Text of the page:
Saturday, June 8, 2013

The Rustling Terror

Trigger warning: If you suffer from globophobia, this post may be very disturbing. I do not suffer from this hilarious psychological condition, and this is still kind of creeping me out.

When my friend Michelle gave me a mylar balloon for my birthday last week, I realized that I’d never been given one before. I had a childhood full of the regular, stretchy, imminently pop-able balloons, but never their hardier, metallic counterparts. (They’re the humanoid robots of the balloon world, these things. They’re Robert fucking Patrick.) I should probably note that what Michelle gave me was also no mere circular balloon. No, it was the mylar Taj Mahal. Observe:

It’s large. In fact, I joked to Michelle that the balloon will make it feel like I have a roommate. It may be bigger than some of the children to whom its helium-filled brothers are given. It also differs from most balloons in that it has points — a head and arms, if you like.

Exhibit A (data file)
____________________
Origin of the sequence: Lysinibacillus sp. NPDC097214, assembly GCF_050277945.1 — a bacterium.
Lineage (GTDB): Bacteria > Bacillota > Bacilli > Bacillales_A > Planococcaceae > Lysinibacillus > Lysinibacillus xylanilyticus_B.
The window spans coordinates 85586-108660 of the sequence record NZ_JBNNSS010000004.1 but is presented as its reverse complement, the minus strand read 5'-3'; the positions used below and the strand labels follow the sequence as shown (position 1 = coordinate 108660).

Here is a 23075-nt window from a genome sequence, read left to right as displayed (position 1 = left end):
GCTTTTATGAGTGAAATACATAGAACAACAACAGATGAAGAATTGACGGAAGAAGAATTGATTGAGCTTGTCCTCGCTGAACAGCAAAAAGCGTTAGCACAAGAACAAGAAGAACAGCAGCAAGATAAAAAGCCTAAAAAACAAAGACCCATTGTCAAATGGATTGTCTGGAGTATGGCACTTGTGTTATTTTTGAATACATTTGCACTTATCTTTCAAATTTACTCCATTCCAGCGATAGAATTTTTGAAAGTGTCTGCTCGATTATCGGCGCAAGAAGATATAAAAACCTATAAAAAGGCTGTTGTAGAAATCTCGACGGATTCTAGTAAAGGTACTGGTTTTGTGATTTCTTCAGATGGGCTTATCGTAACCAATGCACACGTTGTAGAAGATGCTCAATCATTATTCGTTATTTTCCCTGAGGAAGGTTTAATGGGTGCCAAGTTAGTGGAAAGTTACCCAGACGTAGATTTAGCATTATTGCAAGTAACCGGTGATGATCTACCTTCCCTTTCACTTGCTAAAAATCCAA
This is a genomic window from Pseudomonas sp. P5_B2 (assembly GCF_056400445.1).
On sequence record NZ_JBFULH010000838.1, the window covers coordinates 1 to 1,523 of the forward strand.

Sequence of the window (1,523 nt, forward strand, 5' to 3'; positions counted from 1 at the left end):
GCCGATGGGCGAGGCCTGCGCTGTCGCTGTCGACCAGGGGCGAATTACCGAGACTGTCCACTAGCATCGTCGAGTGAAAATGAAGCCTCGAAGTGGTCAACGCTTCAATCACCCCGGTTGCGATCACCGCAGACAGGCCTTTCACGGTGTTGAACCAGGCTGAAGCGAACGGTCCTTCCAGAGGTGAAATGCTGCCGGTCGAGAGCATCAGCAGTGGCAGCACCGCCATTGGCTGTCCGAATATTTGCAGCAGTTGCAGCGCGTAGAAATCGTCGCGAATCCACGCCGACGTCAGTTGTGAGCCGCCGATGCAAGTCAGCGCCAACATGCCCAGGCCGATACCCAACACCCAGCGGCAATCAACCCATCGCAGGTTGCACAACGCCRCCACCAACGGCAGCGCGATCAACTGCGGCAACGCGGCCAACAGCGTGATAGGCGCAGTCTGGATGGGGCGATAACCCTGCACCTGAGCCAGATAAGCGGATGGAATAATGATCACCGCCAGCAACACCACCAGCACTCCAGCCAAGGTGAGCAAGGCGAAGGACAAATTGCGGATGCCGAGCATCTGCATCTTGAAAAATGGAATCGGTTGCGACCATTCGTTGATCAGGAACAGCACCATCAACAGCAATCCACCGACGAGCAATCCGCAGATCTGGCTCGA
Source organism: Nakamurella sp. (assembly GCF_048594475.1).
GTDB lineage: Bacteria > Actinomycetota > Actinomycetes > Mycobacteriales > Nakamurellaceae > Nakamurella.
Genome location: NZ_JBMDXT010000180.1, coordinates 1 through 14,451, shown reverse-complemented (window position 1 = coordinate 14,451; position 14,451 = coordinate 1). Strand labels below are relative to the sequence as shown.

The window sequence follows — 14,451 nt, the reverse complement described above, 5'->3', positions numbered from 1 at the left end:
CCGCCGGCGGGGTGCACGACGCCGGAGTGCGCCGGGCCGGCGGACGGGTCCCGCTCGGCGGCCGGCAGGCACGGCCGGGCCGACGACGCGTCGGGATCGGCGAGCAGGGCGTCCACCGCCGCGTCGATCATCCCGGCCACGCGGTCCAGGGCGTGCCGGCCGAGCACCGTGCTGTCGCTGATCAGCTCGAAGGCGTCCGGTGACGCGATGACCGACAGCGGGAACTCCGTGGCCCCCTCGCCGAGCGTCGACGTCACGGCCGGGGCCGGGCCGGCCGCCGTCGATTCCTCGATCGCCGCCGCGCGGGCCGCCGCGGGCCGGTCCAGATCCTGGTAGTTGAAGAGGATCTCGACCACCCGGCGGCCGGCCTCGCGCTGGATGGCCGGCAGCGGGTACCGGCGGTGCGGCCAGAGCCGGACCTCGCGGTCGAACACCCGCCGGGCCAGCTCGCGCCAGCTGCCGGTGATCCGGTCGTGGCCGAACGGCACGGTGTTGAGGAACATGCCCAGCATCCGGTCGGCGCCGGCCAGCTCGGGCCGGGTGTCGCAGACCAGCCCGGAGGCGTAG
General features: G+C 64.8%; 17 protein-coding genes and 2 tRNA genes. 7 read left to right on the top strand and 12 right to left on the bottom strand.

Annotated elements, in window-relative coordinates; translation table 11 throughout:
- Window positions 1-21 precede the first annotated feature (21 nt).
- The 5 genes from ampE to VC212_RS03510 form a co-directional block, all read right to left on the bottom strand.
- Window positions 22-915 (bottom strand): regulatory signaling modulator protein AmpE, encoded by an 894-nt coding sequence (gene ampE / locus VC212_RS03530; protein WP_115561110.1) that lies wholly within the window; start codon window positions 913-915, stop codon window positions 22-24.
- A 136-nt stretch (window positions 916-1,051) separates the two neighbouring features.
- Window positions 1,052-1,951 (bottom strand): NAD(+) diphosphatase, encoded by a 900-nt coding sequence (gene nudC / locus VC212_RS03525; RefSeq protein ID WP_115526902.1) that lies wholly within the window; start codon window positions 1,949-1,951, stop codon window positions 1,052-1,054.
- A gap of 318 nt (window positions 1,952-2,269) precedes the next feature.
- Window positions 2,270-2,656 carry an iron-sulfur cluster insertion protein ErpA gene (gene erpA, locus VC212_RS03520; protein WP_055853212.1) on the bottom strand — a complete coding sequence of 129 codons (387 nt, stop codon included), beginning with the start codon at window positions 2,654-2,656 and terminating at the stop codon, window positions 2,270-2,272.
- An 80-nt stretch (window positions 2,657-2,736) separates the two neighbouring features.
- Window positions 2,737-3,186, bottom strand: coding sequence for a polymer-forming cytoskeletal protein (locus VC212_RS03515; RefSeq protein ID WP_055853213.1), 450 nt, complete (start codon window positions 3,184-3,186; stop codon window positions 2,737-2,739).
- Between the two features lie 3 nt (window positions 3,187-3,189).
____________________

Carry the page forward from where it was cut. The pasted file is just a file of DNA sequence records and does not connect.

Have I ever mention that my apartment is drafty? Well, it is. Perhaps you can see where this is going.

The first time: So I’m in the kitchen, washing dishes and I hear this peculiar scraping noise. Scraaaape. Scraaaape. Scraaaape — pauses in between and then the noise for a few seconds at a time. I stopped washing to hear the noise better. Scraaaape. It was getting closer. So I dried my hands and stepped into the dining room to immediately come face-to-face with the birthday balloon. I jumped. Were it a horror movie, it would have been punctuated by a blast of music.

The second time: I’m reading in bed. Straying over the top of the page for a second, my eye catches movement down in the darkened hallway. At the other end of the hall is the dining room, empty but illuminated enough by the streetlights outside that I can make out the silhouette of the balloon pass by the doorway… very… slowly. It makes little crinkly noises as it moves around my apartment.

The third (and final) time: I won’t even try and build up suspense with this one. A few nights later, I woke up and the balloon was in my bedroom, right by bed, kind of like it was looking over me. I know I said something out loud — maybe “Oh Christ” or maybe just “nope” — and I immediately locked it in the closet.

I’d just pop the ballon now, but I’m worried doing that will release the ghost that’s maybe causing all this creepiness and who is perhaps better off trapped in a mylar prison. Seems logical, right? This is the wisdom you get with age.

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